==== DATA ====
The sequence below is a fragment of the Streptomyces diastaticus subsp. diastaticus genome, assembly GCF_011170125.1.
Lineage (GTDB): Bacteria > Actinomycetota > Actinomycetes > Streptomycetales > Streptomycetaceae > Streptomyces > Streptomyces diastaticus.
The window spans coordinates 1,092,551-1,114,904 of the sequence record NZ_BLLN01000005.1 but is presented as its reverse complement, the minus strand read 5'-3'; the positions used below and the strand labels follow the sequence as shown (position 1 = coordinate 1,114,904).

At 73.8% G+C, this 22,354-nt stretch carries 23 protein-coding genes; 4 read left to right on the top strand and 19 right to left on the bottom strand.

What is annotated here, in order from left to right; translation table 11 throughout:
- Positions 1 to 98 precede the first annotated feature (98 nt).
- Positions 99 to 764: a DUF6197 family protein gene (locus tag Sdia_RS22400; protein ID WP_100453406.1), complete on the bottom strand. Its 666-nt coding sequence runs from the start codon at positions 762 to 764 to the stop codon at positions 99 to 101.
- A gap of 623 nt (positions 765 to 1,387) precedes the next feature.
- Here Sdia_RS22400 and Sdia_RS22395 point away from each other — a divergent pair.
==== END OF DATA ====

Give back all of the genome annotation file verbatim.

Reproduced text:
The sequence below is a fragment of the Streptomyces diastaticus subsp. diastaticus genome, assembly GCF_011170125.1.
Lineage (GTDB): Bacteria > Actinomycetota > Actinomycetes > Streptomycetales > Streptomycetaceae > Streptomyces > Streptomyces diastaticus.
The window spans coordinates 1,092,551-1,114,904 of the sequence record NZ_BLLN01000005.1 but is presented as its reverse complement, the minus strand read 5'-3'; the positions used below and the strand labels follow the sequence as shown (position 1 = coordinate 1,114,904).

At 73.8% G+C, this 22,354-nt stretch carries 23 protein-coding genes; 4 read left to right on the top strand and 19 right to left on the bottom strand.

What is annotated here, in order from left to right; translation table 11 throughout:
- Positions 1 to 98 precede the first annotated feature (98 nt).
- Positions 99 to 764: a DUF6197 family protein gene (locus tag Sdia_RS22400; protein ID WP_100453406.1), complete on the bottom strand. Its 666-nt coding sequence runs from the start codon at positions 762 to 764 to the stop codon at positions 99 to 101.
- A gap of 623 nt (positions 765 to 1,387) precedes the next feature.
- Here Sdia_RS22400 and Sdia_RS22395 point away from each other — a divergent pair.